As with his Autumn/Winter men's collection, Christopher Raeburn's women's collection is inspired by intrepid polar pioneers as captured in Icelandic photographer Ragnar Axelsson’s haunting exhibition 'Last Days of The Arctic'.
Axelsson's evocative images highlight the determination, stoicism and strength of the female explorer - such as Louise Boyd, the first woman to travel to the north pole - and stimulated Raeburn's ongoing interest in protection and preparation.
The seasonal theme is masterfully realised in a collection of heavy outerwear, layered with softer, delicate textures evocative of polar landscapes, ice flows and the glimmering lights of the Aurora Borealis.
"We've done a lot in terms of fabric innovation, and we've really pushed things a lot further for our womenswear and I hope that it's been a really good result," Raeburn says.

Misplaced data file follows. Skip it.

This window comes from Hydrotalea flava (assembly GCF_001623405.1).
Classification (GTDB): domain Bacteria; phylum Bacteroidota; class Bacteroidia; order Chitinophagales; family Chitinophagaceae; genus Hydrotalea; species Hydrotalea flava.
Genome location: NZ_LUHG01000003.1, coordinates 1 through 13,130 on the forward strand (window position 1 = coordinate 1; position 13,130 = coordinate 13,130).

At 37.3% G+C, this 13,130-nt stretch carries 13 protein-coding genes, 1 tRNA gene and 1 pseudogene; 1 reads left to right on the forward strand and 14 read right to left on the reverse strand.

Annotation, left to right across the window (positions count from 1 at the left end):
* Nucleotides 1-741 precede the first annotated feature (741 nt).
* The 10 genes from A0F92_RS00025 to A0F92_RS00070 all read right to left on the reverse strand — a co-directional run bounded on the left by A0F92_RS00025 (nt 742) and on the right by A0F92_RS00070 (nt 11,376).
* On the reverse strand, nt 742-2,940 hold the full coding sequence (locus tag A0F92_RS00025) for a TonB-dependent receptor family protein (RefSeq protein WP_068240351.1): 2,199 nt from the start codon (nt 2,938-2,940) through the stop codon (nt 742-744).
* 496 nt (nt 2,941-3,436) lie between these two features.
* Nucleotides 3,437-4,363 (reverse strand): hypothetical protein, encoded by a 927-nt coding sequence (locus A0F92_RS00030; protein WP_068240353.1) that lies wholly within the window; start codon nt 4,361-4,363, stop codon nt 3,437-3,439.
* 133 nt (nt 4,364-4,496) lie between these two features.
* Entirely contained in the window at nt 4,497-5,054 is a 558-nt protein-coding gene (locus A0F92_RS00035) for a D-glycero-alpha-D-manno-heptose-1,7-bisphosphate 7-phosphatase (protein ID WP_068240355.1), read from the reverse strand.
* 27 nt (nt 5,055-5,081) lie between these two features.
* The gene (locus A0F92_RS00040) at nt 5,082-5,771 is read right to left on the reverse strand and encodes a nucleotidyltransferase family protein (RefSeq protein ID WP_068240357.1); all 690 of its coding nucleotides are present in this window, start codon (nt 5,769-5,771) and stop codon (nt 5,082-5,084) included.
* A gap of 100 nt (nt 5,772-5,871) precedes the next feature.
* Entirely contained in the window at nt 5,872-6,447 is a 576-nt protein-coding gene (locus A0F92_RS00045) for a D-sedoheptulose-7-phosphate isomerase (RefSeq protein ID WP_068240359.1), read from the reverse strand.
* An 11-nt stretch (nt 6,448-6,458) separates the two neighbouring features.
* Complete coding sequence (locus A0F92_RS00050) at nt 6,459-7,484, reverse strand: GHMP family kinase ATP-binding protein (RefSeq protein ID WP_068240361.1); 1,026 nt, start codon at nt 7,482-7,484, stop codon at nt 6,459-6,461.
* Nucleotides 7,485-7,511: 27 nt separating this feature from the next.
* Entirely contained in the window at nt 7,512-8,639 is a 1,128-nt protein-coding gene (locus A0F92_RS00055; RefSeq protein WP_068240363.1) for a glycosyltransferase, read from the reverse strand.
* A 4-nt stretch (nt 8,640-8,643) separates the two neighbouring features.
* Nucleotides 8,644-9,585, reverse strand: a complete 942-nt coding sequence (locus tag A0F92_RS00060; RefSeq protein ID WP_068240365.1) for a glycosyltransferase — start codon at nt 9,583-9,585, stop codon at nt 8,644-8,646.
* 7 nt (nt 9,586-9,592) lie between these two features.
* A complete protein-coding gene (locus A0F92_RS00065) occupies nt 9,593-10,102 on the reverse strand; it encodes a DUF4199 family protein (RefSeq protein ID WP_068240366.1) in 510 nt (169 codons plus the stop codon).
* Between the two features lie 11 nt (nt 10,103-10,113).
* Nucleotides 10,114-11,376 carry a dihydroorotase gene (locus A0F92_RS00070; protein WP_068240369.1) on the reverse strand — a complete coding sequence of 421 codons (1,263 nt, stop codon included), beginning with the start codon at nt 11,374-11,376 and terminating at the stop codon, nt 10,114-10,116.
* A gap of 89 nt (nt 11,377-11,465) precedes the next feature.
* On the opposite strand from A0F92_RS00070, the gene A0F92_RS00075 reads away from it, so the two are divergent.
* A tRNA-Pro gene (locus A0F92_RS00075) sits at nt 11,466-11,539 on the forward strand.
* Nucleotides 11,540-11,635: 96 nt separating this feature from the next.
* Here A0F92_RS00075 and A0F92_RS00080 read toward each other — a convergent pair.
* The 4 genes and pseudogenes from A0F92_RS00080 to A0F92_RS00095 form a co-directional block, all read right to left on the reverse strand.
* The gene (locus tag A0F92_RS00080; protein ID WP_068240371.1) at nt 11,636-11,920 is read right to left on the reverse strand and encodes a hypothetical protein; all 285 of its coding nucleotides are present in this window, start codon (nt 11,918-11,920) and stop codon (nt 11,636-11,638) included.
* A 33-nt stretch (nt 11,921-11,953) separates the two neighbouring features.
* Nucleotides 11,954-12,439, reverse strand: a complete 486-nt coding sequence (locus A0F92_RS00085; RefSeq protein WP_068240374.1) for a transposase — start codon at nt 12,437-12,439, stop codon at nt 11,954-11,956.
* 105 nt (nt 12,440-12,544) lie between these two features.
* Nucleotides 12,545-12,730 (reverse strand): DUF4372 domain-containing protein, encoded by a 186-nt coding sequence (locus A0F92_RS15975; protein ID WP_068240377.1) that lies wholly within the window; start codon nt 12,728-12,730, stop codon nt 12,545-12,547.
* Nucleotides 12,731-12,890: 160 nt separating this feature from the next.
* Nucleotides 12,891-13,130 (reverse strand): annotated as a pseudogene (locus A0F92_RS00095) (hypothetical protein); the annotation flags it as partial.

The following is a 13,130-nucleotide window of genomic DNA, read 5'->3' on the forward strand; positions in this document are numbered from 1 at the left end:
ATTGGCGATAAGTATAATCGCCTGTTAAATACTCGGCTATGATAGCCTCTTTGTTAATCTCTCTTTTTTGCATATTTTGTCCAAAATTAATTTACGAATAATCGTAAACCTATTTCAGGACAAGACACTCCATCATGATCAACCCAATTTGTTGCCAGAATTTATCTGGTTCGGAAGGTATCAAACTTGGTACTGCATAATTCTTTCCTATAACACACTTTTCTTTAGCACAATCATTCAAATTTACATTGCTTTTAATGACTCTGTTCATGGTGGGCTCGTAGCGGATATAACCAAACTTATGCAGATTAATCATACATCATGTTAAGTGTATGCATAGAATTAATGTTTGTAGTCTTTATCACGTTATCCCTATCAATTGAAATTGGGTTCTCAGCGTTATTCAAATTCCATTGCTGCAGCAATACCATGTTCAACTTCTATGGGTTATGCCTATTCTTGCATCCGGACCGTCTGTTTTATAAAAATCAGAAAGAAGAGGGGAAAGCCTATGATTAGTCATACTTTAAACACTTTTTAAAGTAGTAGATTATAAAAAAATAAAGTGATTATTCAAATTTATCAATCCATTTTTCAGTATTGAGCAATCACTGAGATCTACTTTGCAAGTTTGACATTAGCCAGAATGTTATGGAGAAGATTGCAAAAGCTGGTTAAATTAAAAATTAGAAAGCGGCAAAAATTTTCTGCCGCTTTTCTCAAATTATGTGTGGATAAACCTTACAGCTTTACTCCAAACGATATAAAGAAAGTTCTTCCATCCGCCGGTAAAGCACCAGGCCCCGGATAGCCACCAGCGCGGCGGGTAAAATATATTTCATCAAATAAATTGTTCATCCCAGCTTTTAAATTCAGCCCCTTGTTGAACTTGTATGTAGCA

Raeburn continues his commitment to manufacturing in the UK, with wool textile company Hainsworth in Yorkshire. The signature Raeburn military detail and functionality is juxtaposed with surprisingly feminine silhouettes.
"These pieces here, we're really proud of. Each season we work with Hainsworth who do all the ceremonial cloth for the British military; they've been doing it since 1783. So we collaborate with them, we use their fabrics and we hope that what you see here is really something special," Raeburn says.
Knitwear features for the first time this season including 100 per cent Merino wool sweaters sporting the polar bear motif, the latest in a line of Raeburn's playful animal mascots.
"The Merino wool sweaters are really light, really comfortable but very warm. I'm very pleased," he says.
The signature Christopher Raeburn modern sweat fabric (90% wool, 10% Nylon) features in dresses and raglans with contrast panels in the shoulder, a trompe l'oeil that conjures the straps of the rucksacks worn by the polar explorers.
Raeburn has also created a distinctive poetic digital print which is applied to a variety of materials including wool: a mélange of illustrations found in 1930s Russian fairytales layered together to create a detailed three-dimensional world of sculptural icescapes, vast skies and vivid sunlight.